During her long musical career, Julia Chong was the recipient of several honors for her artistic work, including receiving a Malaysian award, the Sijil Kehormatan Negara, in 1968. Moreover, for her musical contributions to the state of Sarawak, she was awarded the Johan Bintang Kenyalang in 1988.

As she remained energetic and highly motivated until the end of her life, she must have accomplished many of her aspirations. Moreover, she had the satisfaction of seeing her daughters become successful people who followed in their parents' footsteps and blessed them with nine grandchildren. Certainly she had every reason to feel satisfied about the life she had lived, and will rest in well-deserved peace. Many relatives, students, and friends, including myself, will always remember her with great fondness as a devoted musician and generous friend. She has also played an important role in the innovation of the Dayak musical tradition. The fact that she took up this difficult task during the last decades of her life proves that innovation is not the prerogative of the young--Julia has demonstrated that new developments can also be brought about by more mature people. Personally, I am grateful that the Directors of the Dayak Cultural Foundation brought us together. It has been a wonderful experience to share wi th her the excitement of a successful concert with the DCF Ethnic Orchestra in July 2000 (Clara Brakel-Papenhuyzen, Leiden, The Netherlands).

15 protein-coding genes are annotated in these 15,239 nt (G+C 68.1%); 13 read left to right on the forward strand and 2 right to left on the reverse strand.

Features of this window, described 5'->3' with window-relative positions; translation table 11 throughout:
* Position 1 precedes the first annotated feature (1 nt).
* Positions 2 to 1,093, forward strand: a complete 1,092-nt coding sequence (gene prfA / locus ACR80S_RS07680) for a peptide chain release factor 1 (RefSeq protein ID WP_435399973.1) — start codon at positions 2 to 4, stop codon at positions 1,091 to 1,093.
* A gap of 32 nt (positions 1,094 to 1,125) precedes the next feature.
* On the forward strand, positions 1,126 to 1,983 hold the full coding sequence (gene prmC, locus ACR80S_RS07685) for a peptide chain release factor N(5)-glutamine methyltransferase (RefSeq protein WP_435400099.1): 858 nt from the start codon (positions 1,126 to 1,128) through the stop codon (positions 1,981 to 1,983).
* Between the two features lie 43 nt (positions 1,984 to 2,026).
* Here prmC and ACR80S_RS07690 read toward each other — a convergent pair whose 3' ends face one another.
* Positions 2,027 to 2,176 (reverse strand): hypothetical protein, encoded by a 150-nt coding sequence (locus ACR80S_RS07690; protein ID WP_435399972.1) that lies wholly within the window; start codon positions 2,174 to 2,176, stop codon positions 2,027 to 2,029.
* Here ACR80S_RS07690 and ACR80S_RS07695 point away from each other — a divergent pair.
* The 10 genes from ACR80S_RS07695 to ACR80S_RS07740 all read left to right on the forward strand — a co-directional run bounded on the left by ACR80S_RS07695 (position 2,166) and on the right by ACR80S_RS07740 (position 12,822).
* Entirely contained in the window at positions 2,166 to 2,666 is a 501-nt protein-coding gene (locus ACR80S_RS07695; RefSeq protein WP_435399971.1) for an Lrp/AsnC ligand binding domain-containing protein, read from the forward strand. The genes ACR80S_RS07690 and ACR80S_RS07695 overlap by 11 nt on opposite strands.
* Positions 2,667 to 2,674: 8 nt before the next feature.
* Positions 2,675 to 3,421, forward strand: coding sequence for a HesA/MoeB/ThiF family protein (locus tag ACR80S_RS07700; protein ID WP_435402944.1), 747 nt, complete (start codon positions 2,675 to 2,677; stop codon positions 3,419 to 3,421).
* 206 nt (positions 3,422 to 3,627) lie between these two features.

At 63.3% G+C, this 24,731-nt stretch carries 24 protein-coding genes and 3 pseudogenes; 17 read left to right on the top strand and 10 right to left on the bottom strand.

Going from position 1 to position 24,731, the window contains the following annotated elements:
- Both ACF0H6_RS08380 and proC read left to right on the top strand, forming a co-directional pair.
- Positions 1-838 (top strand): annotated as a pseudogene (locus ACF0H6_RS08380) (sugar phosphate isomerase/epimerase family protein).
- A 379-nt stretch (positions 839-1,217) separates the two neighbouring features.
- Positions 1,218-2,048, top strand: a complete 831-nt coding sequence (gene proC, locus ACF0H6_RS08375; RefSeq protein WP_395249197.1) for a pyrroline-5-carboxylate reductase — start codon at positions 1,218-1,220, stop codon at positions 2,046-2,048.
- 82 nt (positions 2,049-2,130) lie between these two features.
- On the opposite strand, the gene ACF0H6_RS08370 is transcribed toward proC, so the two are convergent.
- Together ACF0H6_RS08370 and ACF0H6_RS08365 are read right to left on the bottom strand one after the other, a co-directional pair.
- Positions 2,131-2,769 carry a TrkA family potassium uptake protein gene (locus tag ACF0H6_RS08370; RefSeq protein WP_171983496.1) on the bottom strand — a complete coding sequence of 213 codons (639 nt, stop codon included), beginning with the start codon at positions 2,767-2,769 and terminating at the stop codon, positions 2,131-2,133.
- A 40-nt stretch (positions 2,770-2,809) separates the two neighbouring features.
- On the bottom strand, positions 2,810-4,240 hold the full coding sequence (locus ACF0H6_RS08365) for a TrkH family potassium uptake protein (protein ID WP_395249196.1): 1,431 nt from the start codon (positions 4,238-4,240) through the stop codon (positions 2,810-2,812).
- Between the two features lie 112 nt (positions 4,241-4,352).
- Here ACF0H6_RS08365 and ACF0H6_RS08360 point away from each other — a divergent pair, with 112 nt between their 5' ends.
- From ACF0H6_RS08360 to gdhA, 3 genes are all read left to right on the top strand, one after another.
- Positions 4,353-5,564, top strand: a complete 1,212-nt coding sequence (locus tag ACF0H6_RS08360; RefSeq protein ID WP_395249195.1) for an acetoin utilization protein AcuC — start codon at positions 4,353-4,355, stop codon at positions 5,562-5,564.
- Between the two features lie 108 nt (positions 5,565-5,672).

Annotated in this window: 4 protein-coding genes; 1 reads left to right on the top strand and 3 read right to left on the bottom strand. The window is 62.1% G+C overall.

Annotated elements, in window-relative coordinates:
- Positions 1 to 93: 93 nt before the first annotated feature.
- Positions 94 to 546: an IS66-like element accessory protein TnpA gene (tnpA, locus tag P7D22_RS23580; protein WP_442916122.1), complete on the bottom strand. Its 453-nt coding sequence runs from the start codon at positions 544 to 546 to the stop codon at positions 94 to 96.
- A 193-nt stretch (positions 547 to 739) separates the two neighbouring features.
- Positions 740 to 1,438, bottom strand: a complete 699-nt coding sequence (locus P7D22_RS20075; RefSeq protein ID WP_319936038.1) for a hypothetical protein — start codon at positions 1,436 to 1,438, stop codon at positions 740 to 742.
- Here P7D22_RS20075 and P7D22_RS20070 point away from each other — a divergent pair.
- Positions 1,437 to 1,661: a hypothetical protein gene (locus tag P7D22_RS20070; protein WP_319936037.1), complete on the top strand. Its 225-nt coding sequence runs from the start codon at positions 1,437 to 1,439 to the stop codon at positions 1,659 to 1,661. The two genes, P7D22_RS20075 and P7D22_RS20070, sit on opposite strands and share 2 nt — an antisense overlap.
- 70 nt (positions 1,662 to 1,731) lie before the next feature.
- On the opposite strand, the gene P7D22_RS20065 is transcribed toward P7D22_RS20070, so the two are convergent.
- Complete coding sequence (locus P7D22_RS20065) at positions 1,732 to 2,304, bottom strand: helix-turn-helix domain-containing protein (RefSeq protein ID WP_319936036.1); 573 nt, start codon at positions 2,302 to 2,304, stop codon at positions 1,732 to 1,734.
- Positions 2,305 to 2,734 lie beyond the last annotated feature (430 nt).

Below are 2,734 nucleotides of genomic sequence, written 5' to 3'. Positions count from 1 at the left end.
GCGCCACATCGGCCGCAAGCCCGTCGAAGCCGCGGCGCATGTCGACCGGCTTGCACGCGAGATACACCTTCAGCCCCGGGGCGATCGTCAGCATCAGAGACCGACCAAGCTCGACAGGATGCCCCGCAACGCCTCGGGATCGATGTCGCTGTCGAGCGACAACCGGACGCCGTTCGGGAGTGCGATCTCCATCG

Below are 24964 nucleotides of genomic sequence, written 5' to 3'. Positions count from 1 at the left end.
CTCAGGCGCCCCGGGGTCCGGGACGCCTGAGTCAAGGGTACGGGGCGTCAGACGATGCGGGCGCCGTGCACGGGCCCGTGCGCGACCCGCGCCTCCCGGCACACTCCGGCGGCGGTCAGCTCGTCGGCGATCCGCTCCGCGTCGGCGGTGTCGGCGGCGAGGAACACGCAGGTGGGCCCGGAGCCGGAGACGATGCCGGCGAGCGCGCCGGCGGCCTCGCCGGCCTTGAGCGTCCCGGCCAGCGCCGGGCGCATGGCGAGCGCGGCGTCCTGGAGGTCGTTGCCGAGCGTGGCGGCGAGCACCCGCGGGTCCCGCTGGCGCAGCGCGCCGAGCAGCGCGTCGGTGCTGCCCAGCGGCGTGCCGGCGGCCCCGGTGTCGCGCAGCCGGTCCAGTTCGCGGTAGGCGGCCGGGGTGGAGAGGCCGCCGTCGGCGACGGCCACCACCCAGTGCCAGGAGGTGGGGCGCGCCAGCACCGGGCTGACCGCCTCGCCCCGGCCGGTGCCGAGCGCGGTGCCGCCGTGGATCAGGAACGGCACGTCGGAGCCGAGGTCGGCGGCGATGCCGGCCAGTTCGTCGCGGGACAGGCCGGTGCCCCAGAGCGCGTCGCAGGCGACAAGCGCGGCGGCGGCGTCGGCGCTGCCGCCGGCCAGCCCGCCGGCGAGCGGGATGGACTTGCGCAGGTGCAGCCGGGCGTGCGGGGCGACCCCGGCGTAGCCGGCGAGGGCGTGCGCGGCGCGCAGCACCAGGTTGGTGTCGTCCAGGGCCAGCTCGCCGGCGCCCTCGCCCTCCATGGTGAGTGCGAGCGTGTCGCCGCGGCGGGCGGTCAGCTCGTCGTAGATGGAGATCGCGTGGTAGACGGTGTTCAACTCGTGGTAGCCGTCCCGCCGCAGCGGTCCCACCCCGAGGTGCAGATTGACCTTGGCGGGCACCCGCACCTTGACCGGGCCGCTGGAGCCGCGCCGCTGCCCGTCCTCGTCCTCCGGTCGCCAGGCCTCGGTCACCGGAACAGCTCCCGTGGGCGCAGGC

Julia Chong nee Wu Nga Chee


Teacher's Training College, Singapore, 1949-1952

Welsh College of Music and Drama, Wales, 1958-1959 (Awarded the Victor Freed Prize in a piano competition)

Trinity College of Music, London, 1959-1961

Peabody Conservator, Baltimore, 1964-1965

Kyung Hee University, Seoul, Korea, 1973-75


Teacher's Diploma (Singapore Teacher's Training College)

LRSM (Licentiate of the Royal Schools of Music)

LTCL (Licentiate of the Trinity College of Music, London)

FTCL (Fellow of the Trinity College of Music London)

Masters Degree in music, Kyung Hee University, Seoul)


Sijil Kehormatan Negara, 1968

Johan Bintang Kenyalang, 1988, for her musical contributions to Sarawak

Music for ballets and operettas:

"Sang Kancil"


"Manorah," performed in Kuala Lumpur, Penang and Bangkok in the 1970s and 1980s

"Life in the Jungle," performed in 1984, Kuching.

Piano music:

Variations on "Rasa Sayang"

Variations on "Katak Lompat"

Ethnic orchestral music:

"The Rushing Waters," for a combination of Sarawak ethnic instruments performed in 1988

"The Sound of Sarawak" first performed by ethnic ensemble in 1997

"Liling, Merry-making"--performed by the DCF Ethnic Orchestra during the Borneo Research Council Biennial Meetings in 2000, Kuching.
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Article Details
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Title Annotation:musician, composer
Author:Brakel-Papenhuyzen, Clara
Publication:Borneo Research Bulletin
Article Type:Obituary
Geographic Code:9SING
Date:Jan 1, 2001
Previous Article:Notes from the editor.
Next Article:Kenelm Hubert Digby. (Memorials).